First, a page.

“Vigilante Man”:

Photo courtesy of Norah Guthrie.

Ry Cooder, “Vigilante Man”:

Photo by Eric Schaal.

“My Name Is New York” promo:

Photo by Marjorie Guthrie.

Woody Guthrie, “Jesus Christ”:

Bob Dylan and The Band, “I Ain’t Got No Home,” Carnegie Hall, 1968:

Bob Dylan and The Band, “Grand Coulee Dam,” Carnegie Hall, 1968:

Grand Coulee Dam by Bob Dylan & The Band on Grooveshark

New York Times video about Woody Guthrie in New York:

You can get the set here.

Here’s info on the CD set and book from the Woody Guthrie website:

The CD set:

3-CD guide to 19 locations in New York City where Woody Guthrie lived and wrote.

It’s the story of Woody’s 27 years living here in the city, and we visit 19 historic locations – in this 3-CD set – where Woody lived and worked. Now, for the first time, you’ll actually be able to hear these stories told by those who knew him best, in many different ways and through various encounters and circumstances; music partners Pete Seeger, Ramblin’ Jack Elliott, Sonny Terry, and Bess Lomax Hawes, Woody’s first wife Mary Guthrie, Woody’s merchant marine buddy Jimmy Longhi, Bob Dylan, Woody’s second wife Marjorie Guthrie, Arlo Guthrie, Nora Guthrie and many others share their memories with you first-hand.

3-CD Track Listing:

Disc 1: February 16, 1940 — November 1942
1. 59th Street at 5th Avenue, Manhattan
2. 101 West 43rd Street, Manhattan
3. 57 East 4th Street, Manhattan
4. 31 East 21st Street, Manhattan
5. 5 West 101st Street, Manhattan
6. 70 East 12th Street, Manhattan
7. 130 West 10th Street, Manhattan
8. 430 6th Avenue, Manhattan
9. 148 West 14th Street, Manhattan
10. 647 Hudson Street, Manhattan

Disc 2: December, 1942 — October 3, 1967
1. 74 Charles Street, Manhattan
2. 3815 Atlantic Avenue, Brooklyn
3. 3520 Mermaid Avenue, Brooklyn
4. 49 Murdock Court, Brooklyn
5. 517 East 5th Street, Manhattan
6. Brooklyn State Hospital, 681 Clarkson Avenue, Brooklyn
7. 159-13 85th Street, Queens
8. Creedmore State Hospital, Queens
9. Final Resting Place: Atlantic Ocean, Brooklyn

Music Bonus CD Tracklist
1. “New York Town” (Woody Guthrie/Cisco Houston/Sonny Terry)
2. “New York Trains” (Del McCoury)
3. “Union Maid” (Almanac Singers)
4. “My New York City” (Mike + Ruthy)
5. “Tom Joad” (Woody Guthrie)
6. “Man’s A Fool” (Woody Guthrie/Sonny Terry) home tape
7. “Vigilante Man” (Woody Guthrie)
8. “Union Air in Union Square” (Lowry Hamner)
9. “Round and Round Hitler’s Grave” (Almanac Singers)
10. “Jesus Christ” (Woody Guthrie)
11. “Beatitudes” (Reverend Billy & the Stop Shopping Choir)
12. “This Land Is Your Land” (Woody Guthrie)
13. “Go Coney Island, Roll On The Sand” (Demolition String Band with Stephan Said)
14. “Howdi Do” (Ramblin’ Jack Elliott)
15. “My Name Is New York” (Woody Guthrie) home demo tape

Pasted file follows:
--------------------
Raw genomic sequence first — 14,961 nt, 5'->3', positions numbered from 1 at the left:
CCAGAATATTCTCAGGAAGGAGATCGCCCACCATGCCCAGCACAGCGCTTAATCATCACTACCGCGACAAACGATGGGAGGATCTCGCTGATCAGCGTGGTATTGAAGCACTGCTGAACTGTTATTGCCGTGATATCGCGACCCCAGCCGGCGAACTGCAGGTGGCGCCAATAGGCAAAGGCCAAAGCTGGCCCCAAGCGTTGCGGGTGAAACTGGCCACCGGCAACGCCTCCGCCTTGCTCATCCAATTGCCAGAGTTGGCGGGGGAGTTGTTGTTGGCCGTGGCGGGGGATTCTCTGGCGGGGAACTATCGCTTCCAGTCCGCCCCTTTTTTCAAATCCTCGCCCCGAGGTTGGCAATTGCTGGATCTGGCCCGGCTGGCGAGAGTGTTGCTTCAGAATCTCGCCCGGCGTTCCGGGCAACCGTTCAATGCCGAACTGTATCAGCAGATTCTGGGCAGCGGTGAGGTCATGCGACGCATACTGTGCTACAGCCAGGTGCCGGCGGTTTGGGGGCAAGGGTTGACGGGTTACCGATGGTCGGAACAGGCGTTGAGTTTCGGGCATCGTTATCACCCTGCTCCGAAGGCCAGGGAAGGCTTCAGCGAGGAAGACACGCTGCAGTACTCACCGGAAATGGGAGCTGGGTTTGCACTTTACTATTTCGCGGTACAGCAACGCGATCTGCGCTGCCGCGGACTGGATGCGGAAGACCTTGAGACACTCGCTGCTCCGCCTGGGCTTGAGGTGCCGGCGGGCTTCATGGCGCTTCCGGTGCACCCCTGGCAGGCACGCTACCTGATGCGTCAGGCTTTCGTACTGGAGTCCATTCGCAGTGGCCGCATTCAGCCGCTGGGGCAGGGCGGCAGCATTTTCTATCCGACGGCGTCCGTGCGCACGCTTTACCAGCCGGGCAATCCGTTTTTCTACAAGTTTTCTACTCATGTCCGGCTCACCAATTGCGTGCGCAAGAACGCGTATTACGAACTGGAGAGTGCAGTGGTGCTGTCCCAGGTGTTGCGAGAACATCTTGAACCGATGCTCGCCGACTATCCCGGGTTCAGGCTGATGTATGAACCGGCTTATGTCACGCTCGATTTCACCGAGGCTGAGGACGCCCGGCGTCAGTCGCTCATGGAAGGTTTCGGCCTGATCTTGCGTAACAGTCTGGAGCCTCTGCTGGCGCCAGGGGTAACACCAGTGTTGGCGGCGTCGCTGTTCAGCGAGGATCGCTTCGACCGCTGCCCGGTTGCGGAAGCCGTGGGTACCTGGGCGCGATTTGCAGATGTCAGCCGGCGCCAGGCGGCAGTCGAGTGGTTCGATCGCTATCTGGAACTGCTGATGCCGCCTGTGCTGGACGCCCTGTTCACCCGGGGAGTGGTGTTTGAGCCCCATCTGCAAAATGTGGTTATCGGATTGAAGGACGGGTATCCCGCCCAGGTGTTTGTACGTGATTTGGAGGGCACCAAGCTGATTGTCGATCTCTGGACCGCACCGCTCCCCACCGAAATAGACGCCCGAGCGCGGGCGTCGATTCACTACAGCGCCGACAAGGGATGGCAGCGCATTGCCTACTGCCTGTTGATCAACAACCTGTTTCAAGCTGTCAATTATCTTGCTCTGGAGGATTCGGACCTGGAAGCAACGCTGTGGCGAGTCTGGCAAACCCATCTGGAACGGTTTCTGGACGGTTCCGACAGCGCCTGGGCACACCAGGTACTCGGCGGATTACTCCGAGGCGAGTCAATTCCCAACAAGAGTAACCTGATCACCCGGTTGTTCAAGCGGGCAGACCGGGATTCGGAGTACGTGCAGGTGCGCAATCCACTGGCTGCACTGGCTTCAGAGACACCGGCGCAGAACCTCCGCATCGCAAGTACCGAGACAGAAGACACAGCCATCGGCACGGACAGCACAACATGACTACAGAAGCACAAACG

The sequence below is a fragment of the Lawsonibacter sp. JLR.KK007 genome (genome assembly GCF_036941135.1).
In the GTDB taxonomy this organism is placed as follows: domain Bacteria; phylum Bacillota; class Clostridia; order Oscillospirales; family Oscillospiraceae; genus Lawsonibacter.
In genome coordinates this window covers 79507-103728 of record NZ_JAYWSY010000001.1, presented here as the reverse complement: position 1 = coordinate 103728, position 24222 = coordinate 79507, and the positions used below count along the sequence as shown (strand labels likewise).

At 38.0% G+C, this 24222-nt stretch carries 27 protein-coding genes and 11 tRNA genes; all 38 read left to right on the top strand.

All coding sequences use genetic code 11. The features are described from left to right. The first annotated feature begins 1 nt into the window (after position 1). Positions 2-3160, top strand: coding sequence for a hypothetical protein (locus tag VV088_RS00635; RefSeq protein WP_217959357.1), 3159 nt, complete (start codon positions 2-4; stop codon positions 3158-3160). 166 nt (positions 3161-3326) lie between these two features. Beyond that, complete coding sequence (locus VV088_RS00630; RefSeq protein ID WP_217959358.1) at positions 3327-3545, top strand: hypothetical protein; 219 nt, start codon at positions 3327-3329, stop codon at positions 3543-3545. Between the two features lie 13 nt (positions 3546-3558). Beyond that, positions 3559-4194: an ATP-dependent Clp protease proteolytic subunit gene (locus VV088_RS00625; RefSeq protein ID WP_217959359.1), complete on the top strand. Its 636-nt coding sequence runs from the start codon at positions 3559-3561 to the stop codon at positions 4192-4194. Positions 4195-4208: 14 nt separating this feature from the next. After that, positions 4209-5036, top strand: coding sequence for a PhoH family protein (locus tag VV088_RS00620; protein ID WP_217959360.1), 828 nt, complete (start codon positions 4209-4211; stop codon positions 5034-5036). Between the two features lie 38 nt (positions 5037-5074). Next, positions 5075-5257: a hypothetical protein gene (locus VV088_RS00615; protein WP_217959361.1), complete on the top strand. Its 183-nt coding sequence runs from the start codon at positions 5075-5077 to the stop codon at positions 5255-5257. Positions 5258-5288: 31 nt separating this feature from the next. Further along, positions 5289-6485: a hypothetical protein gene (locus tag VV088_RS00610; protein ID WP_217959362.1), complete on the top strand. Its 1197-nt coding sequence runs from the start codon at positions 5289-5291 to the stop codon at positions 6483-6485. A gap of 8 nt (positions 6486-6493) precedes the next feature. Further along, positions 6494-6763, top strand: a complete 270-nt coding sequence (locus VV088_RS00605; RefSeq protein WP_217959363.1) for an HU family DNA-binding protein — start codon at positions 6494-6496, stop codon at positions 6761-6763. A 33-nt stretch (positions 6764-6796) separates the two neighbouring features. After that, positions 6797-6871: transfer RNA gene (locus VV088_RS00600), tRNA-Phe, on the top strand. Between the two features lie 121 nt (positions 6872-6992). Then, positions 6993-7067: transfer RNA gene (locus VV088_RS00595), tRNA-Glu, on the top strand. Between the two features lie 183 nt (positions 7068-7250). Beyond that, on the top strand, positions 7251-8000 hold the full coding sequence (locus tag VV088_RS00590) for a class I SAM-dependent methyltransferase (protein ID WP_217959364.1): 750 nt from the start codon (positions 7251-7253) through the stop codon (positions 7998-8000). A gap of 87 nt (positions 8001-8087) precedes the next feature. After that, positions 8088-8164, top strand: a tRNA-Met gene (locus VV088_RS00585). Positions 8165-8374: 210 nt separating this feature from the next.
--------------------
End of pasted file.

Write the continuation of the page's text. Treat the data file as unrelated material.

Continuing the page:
16. “Go Down to the Water” (Billy Bragg & Wilco)

Total time: 167:34

The book:

A pocket-sized guide to 19 locations in New York City where Woody Guthrie lived and wrote.


– Historic text and photographs from each location

– Chronological listing of songs written in NYC

– Original song lyrics and never before published documents from the Woody Guthrie Archives

– Excerpts from Woody Guthrie’s NYC address book

Dust bowl troubadour Woody Guthrie first arrived in New York City on February 16, 1940. Although he continued to ramble, for 27 years— from 1940 until his death in 1967—New York was the city he called home and always returned to.

For the first time, this wonderful New York story comes to life with historical photos, documents, and previously unpublished lyrics from the Woody Guthrie Archives. Highlighting 19 significant locations, this little guide provides an expansive yet intimate portrait of Woody Guthrie’s NYC life. We invite you to walk the streets, ride the buses and subways, or sit down and relax on some of the stoops, park benches, or beaches where Woody Guthrie did—always strumming away on his guitar, always working on a new song.

Many of Woody’s most popular songs were written in apartments, lofts, and other locations around “New York Town.” That song, along with “Jesus Christ,” “Vigilante Man,” “Hard Travelin’,” “Tom Joad,” “Reuben James,” “All You Fascists Bound to Lose,” and “1913 Massacre,” are among the more than 600 he composed in The Big Apple. Most surprisingly, his iconic “This Land Is Your Land,” was written at a small rooming house on 43rd Street and Sixth Avenue, on February 23, 1940 within a few days of his arrival. With new friends Pete Seeger, Lead Belly, Sonny Terry, and Brownie McGhee and the Almanac Singers he was at the center of a new movement—introducing and popularizing rural, roots, topical, and protest music to modern, urban audiences.

[I just published my rock ‘n’ roll novel, True Love Scars.” Rolling Stone has a great review of my book in the new issue. Read it here. There’s info about True Love Scars here.]

— A Days Of The Crazy-Wild blog post —